Seventy-six votes and Del Mar might not be the quaint village it is today.
Fifty years ago this month, almost 80 percent of the town's registered voters turned out to decide if Del Mar should become its own city. "We knew it would be close," said June Strasberg, who moved to Del Mar in 1957 and was in favor of incorporation. "Thank heavens we won."
When the polls closed on May 26, 1959, incorporation had passed 555 to 479.
Many consider that day to be one of the most significant in Del Mar's history, which officially became a city in July after the election was certified and the first city council was sworn in.
"It really set Del Mar on a path of independence and determining its own destiny," said resident Peter Kaye, who was against incorporation at the time.
Citizens concerned about water resources and development initiated the push for cityhood.
At the time, a private company provided the town's water, but with the formation of the Metropolitan Water District, it appeared as if Del Mar would not be able to buy water as an unincorporated area.
"In order for us to get water, we either had to incorporate and become our own city or we had to join and be annexed in San Diego," said Sarah Dubin-Vaughn, who campaigned for incorporation.
Having watched La Jolla become overrun by high rises near the beach, Dubin-Vaughn and others felt being governed by a distant city was not in their best interest.
The Committee for Self Government was formed and headed by contractor Tom Douglas, who later was chosen to be the city's first mayor. They proposed incorporating, but contracting out city services such as sewer, water and public safety.
The Committee to Vote No strongly disagreed with this proposal, known as the Lakewood Plan (named after a city who had done something similar). They argued the tiny town would not be able to support itself.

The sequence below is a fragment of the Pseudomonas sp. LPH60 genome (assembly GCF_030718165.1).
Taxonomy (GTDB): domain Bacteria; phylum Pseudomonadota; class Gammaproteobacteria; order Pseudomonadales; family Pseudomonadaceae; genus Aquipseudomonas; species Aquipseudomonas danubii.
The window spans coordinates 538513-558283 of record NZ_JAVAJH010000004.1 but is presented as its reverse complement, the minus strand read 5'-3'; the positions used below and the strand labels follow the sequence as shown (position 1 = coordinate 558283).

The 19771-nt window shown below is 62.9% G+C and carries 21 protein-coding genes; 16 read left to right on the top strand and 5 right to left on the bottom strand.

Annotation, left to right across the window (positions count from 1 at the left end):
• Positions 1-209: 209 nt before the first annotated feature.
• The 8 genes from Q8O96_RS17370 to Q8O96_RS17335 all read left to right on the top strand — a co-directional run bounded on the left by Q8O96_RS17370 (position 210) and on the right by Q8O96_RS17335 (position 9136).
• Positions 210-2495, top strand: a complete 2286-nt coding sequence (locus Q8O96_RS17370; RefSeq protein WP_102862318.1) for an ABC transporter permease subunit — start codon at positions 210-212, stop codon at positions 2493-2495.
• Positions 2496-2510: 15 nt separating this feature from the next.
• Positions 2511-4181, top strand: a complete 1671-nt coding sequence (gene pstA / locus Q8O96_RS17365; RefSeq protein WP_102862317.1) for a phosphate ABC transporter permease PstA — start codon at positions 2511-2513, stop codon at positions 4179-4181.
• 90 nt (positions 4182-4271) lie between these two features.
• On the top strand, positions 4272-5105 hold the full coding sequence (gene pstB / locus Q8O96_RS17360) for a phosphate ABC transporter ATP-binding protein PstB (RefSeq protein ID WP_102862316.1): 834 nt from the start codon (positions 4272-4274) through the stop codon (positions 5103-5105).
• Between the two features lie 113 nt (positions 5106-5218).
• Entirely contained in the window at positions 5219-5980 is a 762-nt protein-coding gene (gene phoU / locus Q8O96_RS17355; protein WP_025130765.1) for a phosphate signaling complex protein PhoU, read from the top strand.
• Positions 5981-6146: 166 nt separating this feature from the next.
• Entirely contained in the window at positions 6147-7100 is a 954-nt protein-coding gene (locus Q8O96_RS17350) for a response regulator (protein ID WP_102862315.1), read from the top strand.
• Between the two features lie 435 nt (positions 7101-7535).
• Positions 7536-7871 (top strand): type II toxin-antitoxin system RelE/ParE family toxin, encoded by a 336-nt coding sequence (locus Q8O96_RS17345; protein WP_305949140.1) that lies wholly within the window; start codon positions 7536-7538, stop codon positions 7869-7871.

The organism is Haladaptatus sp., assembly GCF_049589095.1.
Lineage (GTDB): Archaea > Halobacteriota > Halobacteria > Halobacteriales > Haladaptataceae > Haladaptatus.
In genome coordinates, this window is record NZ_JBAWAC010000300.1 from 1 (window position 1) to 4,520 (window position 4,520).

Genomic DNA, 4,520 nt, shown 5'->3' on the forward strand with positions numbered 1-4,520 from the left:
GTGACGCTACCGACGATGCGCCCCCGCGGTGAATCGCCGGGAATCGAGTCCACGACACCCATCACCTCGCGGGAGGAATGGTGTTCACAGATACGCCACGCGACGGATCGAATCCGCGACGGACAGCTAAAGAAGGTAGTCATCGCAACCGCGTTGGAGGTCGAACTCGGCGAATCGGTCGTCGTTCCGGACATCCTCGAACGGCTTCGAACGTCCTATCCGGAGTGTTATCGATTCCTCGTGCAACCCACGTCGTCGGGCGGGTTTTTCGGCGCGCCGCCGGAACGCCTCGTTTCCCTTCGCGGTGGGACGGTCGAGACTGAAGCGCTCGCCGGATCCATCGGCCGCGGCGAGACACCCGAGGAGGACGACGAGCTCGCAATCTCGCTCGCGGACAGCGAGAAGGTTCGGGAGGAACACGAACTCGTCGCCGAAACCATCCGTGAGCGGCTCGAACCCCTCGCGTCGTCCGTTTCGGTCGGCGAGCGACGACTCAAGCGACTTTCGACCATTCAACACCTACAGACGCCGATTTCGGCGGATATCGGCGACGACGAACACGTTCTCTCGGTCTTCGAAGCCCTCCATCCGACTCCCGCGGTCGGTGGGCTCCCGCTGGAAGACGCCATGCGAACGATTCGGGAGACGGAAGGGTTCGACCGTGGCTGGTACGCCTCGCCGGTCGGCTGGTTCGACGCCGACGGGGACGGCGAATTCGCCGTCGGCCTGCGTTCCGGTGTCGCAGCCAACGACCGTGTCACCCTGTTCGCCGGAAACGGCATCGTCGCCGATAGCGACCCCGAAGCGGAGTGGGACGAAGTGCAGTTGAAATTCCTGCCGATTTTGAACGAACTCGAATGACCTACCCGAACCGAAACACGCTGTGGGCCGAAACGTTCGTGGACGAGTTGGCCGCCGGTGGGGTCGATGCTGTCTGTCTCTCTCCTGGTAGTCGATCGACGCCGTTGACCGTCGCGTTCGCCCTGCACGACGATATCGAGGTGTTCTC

The months leading up to May 26, 1959, were tense and emotional. "Neighbors didn't speak to neighbors," Dubin-Vonn said. Kaye said a leading proponent of incorporation, Army Coronel Waldron Cheyney, tried to have him and another journalist fired from the San Diego Union newspaper because they were opposed.
But after it was all over, Kaye said residents seemed to forgive and forget.
Another movement to consolidate with San Diego flared up a couple of years later, but the community overwhelmingly supported remaining independent.
Today, it's hard to find anyone who isn't glad Del Mar is in charge of it's own affairs.
"We wanted to be our own city and keep it special, which turned out to be perfect," Strasberg said. "We don't have any high rises, we don't block anybody's view, we have a lot of open space, parks--that's because of our government."
Even Kaye has changed his views: "If I had been blessed with 20/20 hindsight, I would not have voted the way I did."
While it turned out the city was not able to outsource its services and needed to formulate its own government, Kaye said, the stronger voice Del Mar gained in development has been crucial in maintaining the small-town charm of the county's smallest city.